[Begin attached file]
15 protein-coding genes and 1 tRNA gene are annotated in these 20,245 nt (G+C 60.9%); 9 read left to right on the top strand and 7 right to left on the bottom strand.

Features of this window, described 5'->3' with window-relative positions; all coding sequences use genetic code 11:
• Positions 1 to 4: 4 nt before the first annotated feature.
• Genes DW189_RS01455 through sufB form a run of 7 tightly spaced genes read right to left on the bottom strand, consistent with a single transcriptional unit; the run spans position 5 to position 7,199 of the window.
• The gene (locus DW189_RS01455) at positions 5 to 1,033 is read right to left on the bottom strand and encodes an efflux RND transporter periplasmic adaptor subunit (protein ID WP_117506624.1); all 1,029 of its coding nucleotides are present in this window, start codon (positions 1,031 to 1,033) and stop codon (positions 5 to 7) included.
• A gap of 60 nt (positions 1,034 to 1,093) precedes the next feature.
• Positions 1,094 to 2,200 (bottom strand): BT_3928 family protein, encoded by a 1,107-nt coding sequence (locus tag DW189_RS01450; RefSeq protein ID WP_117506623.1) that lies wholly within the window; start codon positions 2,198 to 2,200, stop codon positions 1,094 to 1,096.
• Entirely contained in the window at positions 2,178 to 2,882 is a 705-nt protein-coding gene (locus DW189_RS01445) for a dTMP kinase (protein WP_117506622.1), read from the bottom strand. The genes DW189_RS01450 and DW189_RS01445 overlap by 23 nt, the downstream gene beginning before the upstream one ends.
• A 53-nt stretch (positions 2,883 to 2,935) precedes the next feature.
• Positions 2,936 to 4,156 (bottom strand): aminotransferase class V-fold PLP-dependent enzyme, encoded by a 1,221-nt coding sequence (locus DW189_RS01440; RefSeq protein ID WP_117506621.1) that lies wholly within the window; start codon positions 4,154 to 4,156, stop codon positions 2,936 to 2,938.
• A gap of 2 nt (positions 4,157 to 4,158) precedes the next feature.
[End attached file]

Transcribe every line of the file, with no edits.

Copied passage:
15 protein-coding genes and 1 tRNA gene are annotated in these 20,245 nt (G+C 60.9%); 9 read left to right on the top strand and 7 right to left on the bottom strand.

Features of this window, described 5'->3' with window-relative positions; all coding sequences use genetic code 11:
• Positions 1 to 4: 4 nt before the first annotated feature.
• Genes DW189_RS01455 through sufB form a run of 7 tightly spaced genes read right to left on the bottom strand, consistent with a single transcriptional unit; the run spans position 5 to position 7,199 of the window.
• The gene (locus DW189_RS01455) at positions 5 to 1,033 is read right to left on the bottom strand and encodes an efflux RND transporter periplasmic adaptor subunit (protein ID WP_117506624.1); all 1,029 of its coding nucleotides are present in this window, start codon (positions 1,031 to 1,033) and stop codon (positions 5 to 7) included.
• A gap of 60 nt (positions 1,034 to 1,093) precedes the next feature.
• Positions 1,094 to 2,200 (bottom strand): BT_3928 family protein, encoded by a 1,107-nt coding sequence (locus tag DW189_RS01450; RefSeq protein ID WP_117506623.1) that lies wholly within the window; start codon positions 2,198 to 2,200, stop codon positions 1,094 to 1,096.
• Entirely contained in the window at positions 2,178 to 2,882 is a 705-nt protein-coding gene (locus DW189_RS01445) for a dTMP kinase (protein WP_117506622.1), read from the bottom strand. The genes DW189_RS01450 and DW189_RS01445 overlap by 23 nt, the downstream gene beginning before the upstream one ends.
• A 53-nt stretch (positions 2,883 to 2,935) precedes the next feature.
• Positions 2,936 to 4,156 (bottom strand): aminotransferase class V-fold PLP-dependent enzyme, encoded by a 1,221-nt coding sequence (locus DW189_RS01440; RefSeq protein ID WP_117506621.1) that lies wholly within the window; start codon positions 4,154 to 4,156, stop codon positions 2,936 to 2,938.
• A gap of 2 nt (positions 4,157 to 4,158) precedes the next feature.